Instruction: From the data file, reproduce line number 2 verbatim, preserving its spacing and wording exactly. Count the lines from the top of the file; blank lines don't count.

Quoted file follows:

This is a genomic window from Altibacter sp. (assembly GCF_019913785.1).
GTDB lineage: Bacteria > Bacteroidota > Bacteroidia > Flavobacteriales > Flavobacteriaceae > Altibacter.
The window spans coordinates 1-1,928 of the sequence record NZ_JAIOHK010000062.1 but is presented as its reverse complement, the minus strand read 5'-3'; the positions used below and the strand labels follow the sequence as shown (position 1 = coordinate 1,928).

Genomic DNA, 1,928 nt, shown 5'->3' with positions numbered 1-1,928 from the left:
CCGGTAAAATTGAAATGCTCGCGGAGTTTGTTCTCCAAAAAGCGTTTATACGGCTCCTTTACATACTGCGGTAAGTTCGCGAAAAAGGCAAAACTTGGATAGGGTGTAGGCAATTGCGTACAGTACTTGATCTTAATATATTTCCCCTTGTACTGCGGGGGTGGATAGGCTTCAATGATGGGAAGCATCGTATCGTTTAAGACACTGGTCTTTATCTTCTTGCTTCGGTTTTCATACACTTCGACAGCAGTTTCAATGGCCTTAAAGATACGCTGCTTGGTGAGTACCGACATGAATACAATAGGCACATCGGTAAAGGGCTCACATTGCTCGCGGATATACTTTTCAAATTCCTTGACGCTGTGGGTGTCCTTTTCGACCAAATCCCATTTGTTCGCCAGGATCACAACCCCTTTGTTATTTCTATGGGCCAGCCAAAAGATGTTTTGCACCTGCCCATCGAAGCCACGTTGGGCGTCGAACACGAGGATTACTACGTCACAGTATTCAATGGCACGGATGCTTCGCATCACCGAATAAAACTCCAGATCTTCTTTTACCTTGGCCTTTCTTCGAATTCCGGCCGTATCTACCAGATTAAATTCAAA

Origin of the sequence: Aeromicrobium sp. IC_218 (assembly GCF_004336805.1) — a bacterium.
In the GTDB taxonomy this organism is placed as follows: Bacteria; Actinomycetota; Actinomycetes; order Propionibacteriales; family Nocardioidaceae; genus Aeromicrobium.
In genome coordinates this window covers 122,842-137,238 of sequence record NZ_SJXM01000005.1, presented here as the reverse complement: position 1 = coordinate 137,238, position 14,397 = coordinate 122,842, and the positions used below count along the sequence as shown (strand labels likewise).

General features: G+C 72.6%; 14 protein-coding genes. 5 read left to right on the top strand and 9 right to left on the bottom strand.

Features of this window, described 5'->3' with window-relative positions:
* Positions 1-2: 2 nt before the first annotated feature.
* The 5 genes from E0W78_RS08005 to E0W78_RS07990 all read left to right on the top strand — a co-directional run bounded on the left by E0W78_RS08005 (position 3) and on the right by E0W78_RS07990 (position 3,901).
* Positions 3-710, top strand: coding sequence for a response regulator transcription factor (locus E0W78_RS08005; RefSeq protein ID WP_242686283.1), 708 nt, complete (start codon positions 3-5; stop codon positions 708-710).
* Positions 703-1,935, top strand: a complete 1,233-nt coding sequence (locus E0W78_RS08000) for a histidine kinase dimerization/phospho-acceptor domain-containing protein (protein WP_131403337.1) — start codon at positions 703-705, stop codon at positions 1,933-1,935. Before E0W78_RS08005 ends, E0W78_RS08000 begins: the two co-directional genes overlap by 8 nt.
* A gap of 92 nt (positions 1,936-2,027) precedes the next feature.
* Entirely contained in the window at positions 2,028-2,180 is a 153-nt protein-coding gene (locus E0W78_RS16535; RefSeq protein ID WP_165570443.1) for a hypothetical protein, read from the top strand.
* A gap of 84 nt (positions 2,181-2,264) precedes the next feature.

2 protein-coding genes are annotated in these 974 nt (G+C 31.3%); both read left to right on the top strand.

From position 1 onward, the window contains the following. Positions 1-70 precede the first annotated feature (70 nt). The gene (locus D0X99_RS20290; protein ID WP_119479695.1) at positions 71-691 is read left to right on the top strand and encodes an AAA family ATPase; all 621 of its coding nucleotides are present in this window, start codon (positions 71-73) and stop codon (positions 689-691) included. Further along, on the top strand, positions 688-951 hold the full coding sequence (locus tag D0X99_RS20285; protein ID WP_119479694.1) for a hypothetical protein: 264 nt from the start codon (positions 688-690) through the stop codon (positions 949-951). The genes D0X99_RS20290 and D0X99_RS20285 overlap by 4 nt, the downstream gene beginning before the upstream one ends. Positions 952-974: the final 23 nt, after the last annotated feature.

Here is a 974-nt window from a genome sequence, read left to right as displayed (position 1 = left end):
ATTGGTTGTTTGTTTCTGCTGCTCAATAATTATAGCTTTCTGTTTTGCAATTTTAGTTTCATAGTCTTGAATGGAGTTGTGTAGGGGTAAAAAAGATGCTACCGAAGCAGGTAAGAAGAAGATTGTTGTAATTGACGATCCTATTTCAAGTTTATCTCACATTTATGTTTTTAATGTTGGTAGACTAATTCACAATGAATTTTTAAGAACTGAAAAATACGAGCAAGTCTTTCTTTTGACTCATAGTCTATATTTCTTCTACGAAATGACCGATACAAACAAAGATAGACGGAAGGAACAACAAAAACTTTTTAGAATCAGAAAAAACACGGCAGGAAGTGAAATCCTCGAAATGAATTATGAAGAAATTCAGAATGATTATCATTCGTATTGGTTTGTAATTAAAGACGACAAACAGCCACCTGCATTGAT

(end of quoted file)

GTDB lineage: Bacteria > Bacteroidota > Bacteroidia > Flavobacteriales > Flavobacteriaceae > Altibacter.